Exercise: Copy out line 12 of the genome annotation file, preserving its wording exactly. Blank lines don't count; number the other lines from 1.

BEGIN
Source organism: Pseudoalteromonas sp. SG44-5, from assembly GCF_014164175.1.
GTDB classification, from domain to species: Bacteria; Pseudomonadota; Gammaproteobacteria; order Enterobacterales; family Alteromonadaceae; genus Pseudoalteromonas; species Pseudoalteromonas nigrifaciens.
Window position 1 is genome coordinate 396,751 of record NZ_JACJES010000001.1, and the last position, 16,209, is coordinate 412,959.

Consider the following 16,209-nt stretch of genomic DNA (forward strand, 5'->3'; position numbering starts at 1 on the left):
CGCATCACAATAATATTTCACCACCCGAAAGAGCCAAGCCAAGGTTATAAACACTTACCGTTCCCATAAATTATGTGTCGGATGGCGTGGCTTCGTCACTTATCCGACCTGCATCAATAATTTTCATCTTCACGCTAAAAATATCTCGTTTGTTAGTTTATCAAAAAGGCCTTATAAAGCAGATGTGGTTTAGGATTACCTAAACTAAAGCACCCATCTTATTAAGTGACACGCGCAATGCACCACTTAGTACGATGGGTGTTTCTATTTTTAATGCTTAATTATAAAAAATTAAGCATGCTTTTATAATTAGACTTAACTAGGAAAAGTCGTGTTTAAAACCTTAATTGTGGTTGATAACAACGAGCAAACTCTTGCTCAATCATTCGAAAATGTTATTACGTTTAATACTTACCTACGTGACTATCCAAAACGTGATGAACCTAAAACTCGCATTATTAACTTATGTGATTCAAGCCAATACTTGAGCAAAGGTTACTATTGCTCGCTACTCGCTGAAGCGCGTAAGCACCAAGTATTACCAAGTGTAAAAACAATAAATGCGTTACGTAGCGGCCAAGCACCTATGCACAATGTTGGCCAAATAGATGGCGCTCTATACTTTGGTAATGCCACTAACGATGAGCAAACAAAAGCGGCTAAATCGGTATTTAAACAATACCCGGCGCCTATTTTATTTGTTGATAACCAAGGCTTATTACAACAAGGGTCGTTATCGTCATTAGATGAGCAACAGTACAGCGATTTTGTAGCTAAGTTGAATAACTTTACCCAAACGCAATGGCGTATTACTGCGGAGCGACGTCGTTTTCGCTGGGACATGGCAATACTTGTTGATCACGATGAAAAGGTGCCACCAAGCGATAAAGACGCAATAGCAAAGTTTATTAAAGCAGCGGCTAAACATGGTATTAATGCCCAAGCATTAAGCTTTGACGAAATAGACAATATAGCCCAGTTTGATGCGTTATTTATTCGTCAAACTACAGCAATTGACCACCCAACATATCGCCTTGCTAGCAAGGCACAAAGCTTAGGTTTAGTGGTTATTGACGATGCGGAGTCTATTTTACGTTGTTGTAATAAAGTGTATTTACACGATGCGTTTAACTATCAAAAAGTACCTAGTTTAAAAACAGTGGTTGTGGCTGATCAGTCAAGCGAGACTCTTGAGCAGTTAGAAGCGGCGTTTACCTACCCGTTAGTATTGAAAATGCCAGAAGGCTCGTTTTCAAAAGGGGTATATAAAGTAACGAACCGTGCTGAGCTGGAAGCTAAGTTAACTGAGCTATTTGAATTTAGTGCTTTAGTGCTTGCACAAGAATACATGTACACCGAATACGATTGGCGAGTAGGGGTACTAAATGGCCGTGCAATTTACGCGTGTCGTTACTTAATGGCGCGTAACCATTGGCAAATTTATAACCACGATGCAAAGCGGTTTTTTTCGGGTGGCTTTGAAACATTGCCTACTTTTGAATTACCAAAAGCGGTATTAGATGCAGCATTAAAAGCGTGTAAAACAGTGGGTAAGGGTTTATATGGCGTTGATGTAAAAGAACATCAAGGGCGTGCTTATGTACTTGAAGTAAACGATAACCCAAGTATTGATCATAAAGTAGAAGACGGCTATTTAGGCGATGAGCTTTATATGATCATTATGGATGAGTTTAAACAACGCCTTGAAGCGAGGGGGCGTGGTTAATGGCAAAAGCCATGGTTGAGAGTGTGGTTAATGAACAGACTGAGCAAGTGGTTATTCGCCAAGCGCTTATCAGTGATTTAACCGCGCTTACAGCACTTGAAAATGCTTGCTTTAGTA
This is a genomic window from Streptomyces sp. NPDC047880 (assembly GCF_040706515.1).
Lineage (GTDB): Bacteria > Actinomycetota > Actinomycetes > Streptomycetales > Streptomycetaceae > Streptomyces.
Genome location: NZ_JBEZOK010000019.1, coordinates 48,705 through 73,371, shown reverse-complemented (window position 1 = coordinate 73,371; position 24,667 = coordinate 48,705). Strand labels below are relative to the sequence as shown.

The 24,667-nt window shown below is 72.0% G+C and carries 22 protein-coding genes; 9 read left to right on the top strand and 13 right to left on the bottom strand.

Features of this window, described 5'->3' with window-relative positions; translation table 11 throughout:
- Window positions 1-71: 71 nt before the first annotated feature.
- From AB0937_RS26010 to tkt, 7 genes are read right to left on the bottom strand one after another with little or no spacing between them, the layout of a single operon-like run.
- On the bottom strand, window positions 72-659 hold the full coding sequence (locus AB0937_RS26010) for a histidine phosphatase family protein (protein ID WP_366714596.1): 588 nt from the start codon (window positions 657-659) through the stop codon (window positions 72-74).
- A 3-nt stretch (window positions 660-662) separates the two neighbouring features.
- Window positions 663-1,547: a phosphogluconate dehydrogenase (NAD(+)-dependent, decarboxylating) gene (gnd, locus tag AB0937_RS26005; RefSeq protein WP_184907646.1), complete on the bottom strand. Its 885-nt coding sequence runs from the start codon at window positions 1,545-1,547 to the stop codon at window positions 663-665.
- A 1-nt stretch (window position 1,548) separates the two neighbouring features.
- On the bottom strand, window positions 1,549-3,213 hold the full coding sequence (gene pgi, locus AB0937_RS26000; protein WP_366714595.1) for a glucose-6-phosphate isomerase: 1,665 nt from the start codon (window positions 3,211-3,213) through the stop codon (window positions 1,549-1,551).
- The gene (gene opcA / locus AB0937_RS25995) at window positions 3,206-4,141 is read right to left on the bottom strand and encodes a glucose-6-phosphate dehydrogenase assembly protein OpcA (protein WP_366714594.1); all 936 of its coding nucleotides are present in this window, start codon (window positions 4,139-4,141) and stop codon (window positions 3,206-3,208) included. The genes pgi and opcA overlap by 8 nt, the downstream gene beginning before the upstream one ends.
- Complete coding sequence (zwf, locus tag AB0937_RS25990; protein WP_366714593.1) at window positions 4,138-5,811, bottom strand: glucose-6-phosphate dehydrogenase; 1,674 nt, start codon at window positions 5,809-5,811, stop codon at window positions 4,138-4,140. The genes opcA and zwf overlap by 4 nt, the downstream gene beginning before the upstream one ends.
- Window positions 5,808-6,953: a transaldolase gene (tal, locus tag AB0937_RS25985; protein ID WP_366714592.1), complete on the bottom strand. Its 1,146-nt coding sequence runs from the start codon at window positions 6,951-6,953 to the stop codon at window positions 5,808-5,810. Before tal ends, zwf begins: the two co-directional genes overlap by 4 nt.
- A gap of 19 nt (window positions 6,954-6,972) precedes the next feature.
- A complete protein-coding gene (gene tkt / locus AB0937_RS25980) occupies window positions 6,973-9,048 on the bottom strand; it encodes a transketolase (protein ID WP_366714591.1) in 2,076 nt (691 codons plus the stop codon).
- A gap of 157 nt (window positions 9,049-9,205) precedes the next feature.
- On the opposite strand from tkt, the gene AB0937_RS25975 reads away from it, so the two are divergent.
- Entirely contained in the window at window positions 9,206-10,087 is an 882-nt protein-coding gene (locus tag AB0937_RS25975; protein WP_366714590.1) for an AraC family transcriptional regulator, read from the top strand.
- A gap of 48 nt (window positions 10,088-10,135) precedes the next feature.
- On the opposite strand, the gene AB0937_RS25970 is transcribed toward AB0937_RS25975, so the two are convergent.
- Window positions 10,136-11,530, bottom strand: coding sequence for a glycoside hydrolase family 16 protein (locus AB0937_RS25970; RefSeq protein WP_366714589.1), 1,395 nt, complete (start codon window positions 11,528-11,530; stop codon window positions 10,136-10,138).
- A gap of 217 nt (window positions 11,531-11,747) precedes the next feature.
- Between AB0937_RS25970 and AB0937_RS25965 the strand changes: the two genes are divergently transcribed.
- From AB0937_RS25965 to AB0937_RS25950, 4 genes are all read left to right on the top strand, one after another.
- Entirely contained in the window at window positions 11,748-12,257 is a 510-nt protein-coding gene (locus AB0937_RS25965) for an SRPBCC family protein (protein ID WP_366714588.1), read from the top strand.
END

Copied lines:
- From AB0937_RS26010 to tkt, 7 genes are read right to left on the bottom strand one after another with little or no spacing between them, the layout of a single operon-like run.